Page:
Document Type

Thesis - Open Access

Award Date


Degree Name

Master of Science (MS)


Civil Engineering


The treatment of wastewater to alleviate our freshwater needs and protect the environment at a reasonable cost is a major problem in the world today. The application of partially-treated wastewater to the land may be one method of solving this problem. Land application is neither a new concept, nor one that will solve all treatment problems, but it is likely to play an ever-increasing role in water pollution control planning. The Water Resources Institute at SDSU sponsored the project in its initial year of 1974. During this time much of the construction of the three infiltration percolation basins was completed. The EPA then provided funding in 1975 and the unit began operation in June of that year. The areas of investigation were divided into several parts. The objective of this portion of the project were: 1. To determine the ability of the infiltration percolation pilot unit to produce an effluent that will satisfy present and future effluent standards in terms of biochemical oxygen demand, suspended solids, ammonia nitrogen, and fecal coliforms. 2. To compare effects of the type of basin surface and hydraulic loading rate on the quality of the renovated water. Other areas of the EPA project included: determination of the hydraulic loading rates acceptable to the soil, determination of the nitrogen and phosphorous removal accomplished within the soil, and establishment of limitations of the system due to climatic conditions.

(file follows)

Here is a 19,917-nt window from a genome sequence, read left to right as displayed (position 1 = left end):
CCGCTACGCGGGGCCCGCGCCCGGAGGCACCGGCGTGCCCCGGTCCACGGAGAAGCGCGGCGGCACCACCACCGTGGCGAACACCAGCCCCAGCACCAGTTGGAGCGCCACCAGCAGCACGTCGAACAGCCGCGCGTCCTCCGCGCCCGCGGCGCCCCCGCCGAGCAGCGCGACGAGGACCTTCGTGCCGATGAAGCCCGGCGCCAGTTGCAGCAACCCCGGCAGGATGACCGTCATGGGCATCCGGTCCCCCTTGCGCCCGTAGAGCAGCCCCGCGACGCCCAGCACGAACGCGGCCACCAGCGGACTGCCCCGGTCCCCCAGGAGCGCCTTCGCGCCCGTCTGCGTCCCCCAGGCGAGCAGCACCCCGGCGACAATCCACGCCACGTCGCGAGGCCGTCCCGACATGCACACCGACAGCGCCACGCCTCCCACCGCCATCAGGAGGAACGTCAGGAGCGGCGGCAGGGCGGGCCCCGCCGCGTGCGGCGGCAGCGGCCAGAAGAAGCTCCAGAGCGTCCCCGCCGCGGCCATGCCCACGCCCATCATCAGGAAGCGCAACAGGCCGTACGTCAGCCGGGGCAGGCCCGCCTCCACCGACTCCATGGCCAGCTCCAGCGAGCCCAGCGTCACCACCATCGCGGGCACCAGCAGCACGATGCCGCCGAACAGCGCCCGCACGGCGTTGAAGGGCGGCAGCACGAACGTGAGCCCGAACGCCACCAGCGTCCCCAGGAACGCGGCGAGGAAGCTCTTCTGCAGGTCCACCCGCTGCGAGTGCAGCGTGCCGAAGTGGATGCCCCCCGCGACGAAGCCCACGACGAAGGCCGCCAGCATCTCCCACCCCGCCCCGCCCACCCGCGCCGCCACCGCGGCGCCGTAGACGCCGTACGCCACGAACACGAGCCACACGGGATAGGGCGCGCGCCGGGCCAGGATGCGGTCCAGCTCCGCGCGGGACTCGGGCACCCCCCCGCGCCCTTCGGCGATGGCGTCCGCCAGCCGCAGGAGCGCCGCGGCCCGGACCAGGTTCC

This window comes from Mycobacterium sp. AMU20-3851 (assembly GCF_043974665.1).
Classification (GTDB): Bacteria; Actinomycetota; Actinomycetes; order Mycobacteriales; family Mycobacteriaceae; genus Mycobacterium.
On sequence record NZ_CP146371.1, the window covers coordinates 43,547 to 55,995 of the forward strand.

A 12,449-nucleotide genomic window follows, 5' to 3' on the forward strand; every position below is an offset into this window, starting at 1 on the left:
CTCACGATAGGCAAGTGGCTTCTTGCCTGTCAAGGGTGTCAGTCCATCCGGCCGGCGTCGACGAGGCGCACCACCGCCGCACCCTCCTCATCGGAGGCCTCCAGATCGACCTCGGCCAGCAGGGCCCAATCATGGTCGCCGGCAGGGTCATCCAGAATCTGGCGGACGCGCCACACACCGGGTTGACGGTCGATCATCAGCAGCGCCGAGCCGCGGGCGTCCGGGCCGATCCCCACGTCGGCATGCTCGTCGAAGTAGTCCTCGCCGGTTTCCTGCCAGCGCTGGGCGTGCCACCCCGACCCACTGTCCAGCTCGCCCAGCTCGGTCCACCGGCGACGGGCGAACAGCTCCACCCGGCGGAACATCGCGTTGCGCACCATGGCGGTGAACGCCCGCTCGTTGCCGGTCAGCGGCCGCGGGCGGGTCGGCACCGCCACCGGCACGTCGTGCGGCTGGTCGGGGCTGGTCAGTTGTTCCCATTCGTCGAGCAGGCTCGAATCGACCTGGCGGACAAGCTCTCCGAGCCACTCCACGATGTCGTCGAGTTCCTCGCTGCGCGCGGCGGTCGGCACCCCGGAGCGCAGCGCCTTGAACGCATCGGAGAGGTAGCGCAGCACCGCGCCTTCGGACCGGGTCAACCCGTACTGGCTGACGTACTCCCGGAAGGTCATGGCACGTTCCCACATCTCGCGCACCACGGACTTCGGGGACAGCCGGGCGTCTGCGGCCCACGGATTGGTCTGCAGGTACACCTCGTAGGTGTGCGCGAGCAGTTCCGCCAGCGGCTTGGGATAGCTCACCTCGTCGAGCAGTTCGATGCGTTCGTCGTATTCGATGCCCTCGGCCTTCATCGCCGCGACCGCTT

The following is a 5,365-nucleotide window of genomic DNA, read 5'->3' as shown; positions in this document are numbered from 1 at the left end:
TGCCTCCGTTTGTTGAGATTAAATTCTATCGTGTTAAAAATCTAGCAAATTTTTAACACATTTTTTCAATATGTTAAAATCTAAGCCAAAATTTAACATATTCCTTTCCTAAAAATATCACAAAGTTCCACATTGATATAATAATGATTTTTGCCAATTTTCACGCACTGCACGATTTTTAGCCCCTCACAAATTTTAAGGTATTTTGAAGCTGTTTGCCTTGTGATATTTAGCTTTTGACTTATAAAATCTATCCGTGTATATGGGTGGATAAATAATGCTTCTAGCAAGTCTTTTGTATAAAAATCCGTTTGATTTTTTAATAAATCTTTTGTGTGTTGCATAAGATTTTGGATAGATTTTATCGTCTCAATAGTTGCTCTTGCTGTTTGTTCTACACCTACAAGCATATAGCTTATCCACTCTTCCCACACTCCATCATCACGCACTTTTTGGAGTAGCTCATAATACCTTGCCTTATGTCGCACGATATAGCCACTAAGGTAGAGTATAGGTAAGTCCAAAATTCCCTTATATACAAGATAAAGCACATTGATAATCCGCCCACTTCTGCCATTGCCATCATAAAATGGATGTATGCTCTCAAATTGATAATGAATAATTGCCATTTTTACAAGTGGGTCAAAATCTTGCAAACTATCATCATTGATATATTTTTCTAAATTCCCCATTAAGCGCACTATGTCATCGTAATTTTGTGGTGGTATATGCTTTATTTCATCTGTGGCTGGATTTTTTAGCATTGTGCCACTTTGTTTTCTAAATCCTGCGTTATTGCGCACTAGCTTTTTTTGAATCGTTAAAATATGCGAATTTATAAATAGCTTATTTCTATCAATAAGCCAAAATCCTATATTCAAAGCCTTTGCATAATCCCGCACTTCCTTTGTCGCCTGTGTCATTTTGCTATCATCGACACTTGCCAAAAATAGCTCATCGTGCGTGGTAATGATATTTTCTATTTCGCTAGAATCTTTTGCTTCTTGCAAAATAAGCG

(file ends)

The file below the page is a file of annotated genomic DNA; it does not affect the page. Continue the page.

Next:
Library of Congress Subject Headings

Sewage -- Purification -- Filtration

Land treatment of wastewater -- South Dakota

Water -- Purification

Sewage lagoons -- South Dakota



Number of Pages



South Dakota State University